As a part of my Saturday morning routine, I often find myself getting coffee at a quaint (I'm talking three two-person tables and eight bar stools) white hut in Louisville, Colorado called Precision Pours. The owner, Brice, works the opening shift on Saturdays and conversations with this humble dude go unbound. When I go into coffee shops, I get black coffee. That's just how I am. But in these past particularly hot months of summer, who wouldn't want a glass of coffee...iced? 

One of the perks of Precision Pours is Brice is on top of coffee culture, and in turn I can be on top of coffee culture. Brice's iced coffee was not the run-of-the-mill iced coffee, it was in the ranks of the best self-proclaimed brewers, yes, iced coffee brewed by The Toddy, a word people use synonymously with Cold Brew iced coffee.

We've seen this word flashed on banners in the front of every Starbucks and Dunkin' Donuts stores, but what is so different about the Cold Brew coffees? Honestly, it's more concentrated. However, it's less acidic. The process of steeping the coffee grounds (ever-so-slowly) extracts acids and creates a smoother iced coffee with a more delicious coffee flavor. 

This is important to me, because I hate the D-word: Dilution. 

With Cold Brew coffee systems, you're iced coffee is smooth and doesn't taste like water with a splach of coffee flavor--yay!

Brice let's me in on a secret: these cold brew systems are all over thrift stores. He showed me the contraption up close; two little plastic tubs on top of each other, with a decanter underneath. These brewers have been around for centuries. Another reason to go thrifting, in case anyone needed one.

I don't believe in luck but I happened upon a cold brew system completely sealed, in the bags with unused filters at a shop in downtown Ft. Collins while killing time before a show up at The Mishawaka (another post in itself). If you go online, they are selling now for around $40. I bought mine for $6. 

However, I did not get The Toddy. I bought the Filtron. A system boasting origins in the nineteenth century, and why not? Pioneers didn't need hot water to make good coffee. I respect that. 

So this Filtron looks a little complex, but if you stumble upon one yourself, smart reader, for the right price you better snag it. There are six pieces: two "bowls" (water-dripper bowl and the coffee bowl where all the filters go), a little stopper plug for the coffee bowl, a fabric filter, paper filters, and a plastic ring filter (these pieces can be purchased separately on Amazon). 

I feel like it's necessary to side-track talk about buying the coffee: pick a coffee you like. However, the roast does not matter. The lighter roasts will still taste like coffee. And the dark roasts will taste like dark roasts. If you're not sure, look for tasting notes on the bags that align with flavors you enjoy elsewhere. For example, I gravitate towards berries, citrus, and chocolate. And I love berries, citrus, and chocolates.
For cold brew systems, they require a more coarse grind (like sand) for the brewer, so grind it yourself or grind it at the store on coarse. Also be aware, systems like these use at least 12oz of coffee. That is most of a bag, or if you're getting a more elite coffee, that is a whole bag. So don't break the bank on it either, although the rewards will be plentiful...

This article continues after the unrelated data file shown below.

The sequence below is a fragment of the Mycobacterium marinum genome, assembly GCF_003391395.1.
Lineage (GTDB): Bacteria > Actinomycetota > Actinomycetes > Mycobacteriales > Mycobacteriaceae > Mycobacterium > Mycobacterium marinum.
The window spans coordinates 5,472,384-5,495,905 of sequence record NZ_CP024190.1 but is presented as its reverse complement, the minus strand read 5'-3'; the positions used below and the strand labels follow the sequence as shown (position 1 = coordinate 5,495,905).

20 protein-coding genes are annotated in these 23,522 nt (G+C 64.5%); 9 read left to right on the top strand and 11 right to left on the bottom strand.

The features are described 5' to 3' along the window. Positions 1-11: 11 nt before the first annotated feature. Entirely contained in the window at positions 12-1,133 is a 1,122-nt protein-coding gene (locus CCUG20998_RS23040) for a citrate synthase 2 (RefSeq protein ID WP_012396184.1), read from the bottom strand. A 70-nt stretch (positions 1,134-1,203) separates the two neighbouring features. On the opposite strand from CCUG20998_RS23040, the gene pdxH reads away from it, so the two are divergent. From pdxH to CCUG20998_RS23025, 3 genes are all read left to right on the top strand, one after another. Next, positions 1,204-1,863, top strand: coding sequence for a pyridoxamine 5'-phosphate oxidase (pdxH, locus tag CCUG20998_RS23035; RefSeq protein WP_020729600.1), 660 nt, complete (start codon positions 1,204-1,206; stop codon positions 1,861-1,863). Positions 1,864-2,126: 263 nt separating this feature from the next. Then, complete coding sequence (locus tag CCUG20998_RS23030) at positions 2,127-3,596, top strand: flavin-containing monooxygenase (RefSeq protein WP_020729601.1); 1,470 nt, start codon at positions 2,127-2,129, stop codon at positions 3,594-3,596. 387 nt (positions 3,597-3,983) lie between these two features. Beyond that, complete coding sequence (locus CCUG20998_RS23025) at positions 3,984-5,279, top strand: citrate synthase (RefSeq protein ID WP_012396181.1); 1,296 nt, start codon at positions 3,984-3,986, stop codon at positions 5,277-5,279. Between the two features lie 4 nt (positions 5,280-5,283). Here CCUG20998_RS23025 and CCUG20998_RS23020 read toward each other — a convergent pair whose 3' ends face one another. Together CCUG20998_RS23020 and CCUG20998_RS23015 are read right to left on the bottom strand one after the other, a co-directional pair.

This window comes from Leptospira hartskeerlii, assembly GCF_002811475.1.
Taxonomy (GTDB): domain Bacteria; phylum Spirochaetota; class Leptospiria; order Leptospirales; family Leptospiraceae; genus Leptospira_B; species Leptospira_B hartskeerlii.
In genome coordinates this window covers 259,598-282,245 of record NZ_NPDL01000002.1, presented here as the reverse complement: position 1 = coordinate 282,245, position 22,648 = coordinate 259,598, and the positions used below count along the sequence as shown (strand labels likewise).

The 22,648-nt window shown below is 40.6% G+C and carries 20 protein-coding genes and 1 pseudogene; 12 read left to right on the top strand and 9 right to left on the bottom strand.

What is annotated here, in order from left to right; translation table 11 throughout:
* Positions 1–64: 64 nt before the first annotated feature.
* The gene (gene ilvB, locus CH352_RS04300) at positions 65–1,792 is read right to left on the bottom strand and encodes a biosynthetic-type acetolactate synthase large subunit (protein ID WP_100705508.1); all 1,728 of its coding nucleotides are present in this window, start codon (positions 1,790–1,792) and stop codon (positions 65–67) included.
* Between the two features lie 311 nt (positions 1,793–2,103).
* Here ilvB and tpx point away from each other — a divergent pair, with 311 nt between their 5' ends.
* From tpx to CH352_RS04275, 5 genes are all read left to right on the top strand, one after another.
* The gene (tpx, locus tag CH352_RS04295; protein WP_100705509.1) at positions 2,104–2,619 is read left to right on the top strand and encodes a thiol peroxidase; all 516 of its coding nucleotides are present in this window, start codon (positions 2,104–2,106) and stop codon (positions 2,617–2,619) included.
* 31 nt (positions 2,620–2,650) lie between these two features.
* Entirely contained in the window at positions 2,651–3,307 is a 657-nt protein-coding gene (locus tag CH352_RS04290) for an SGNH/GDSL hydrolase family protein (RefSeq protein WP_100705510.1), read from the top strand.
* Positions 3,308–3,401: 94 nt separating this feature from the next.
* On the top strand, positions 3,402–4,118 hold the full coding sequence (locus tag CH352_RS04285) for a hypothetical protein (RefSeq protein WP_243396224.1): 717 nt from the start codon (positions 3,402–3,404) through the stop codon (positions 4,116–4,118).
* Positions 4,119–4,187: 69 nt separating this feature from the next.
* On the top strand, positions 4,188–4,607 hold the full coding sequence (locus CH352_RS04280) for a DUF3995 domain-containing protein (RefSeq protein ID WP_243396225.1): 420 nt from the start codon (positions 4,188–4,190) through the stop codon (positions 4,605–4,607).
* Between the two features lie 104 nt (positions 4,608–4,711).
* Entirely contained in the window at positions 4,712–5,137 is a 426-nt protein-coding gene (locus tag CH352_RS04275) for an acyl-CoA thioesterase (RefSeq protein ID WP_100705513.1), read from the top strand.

Let's set up the Filtron! The plug goes into the bottom of the coffee bowl from below the reservoir. make sure the thickest (tapered) part of the plug is OUTSIDE OF THE BOWL. This is essential, as you will need to remove the plug from the outside of the reservoir...unlesss you plan on sticking your hand in 24-hour old coffee grounds to fish out a plug.

After that, the filters are basically a stacking system: the fabric filter goes on the inside, covering the stopper. There's a kind of cylindrical hole in the bottom of the coffee bowl that the fabric filter will fit into, creating a cone-shape that pops up a little. The paper filter goes on top of that, with your 12oz of coarsely-ground coffee poured in. The plastic circle filter goes on top of that.

There are a couple of tricks to keep in mind: 

  • the water bowl has a tiny hole that will slowly drip into the coffee bowl. The easiest way to fill up the water bowl is to place the water bowl on the coffee bowl (without having to transfer the water bowl to the coffee bowl). Measure out 56oz of water, and pour it into the water bowl already placed on top of the coffee bowl. Place some saran wrap or a towel over the water bowl (to prevent dust and things from getting in the water as it sits/slowly drips in to the bowl below).
  • Once you let the Filtron sit for up to 24 hours, you must let the coffee drain into the decanter. Place the decanter in a sink so while you maneuver the stopper out of the bottom of the coffee bowl, the delicious coffee concentrate will (hopefully) fall into the decanter and not all over the counter (speaking from experience).

After you finish the first batch, taste a tiny bit. Add water if you please to the sample. Maybe you feel it's a little weak. If that is the case, you can re-steep the grounds with half of the amount of water for the same amount of time. Keep all the filters and grounds as-is, but fill the water bowl with 28oz of water instead. Let it steep then combine with what you brewed the day before. 

You're all done! The amount of water you add to your concentrate mix is totally up to your discretion. I try to use as little dilutsh as possible--the ice is enough for me! But one part of concentrate to two parts of water is ideal.

If you aren't as intense as me and don't want to use the whole brewing system (or are having bad luck finding a cheap one), you can create a mock cold brew system with a big mason jar and steeping the grounds overnight--the trick will be to strain it...

Published by Kristiane Weeks-Rogers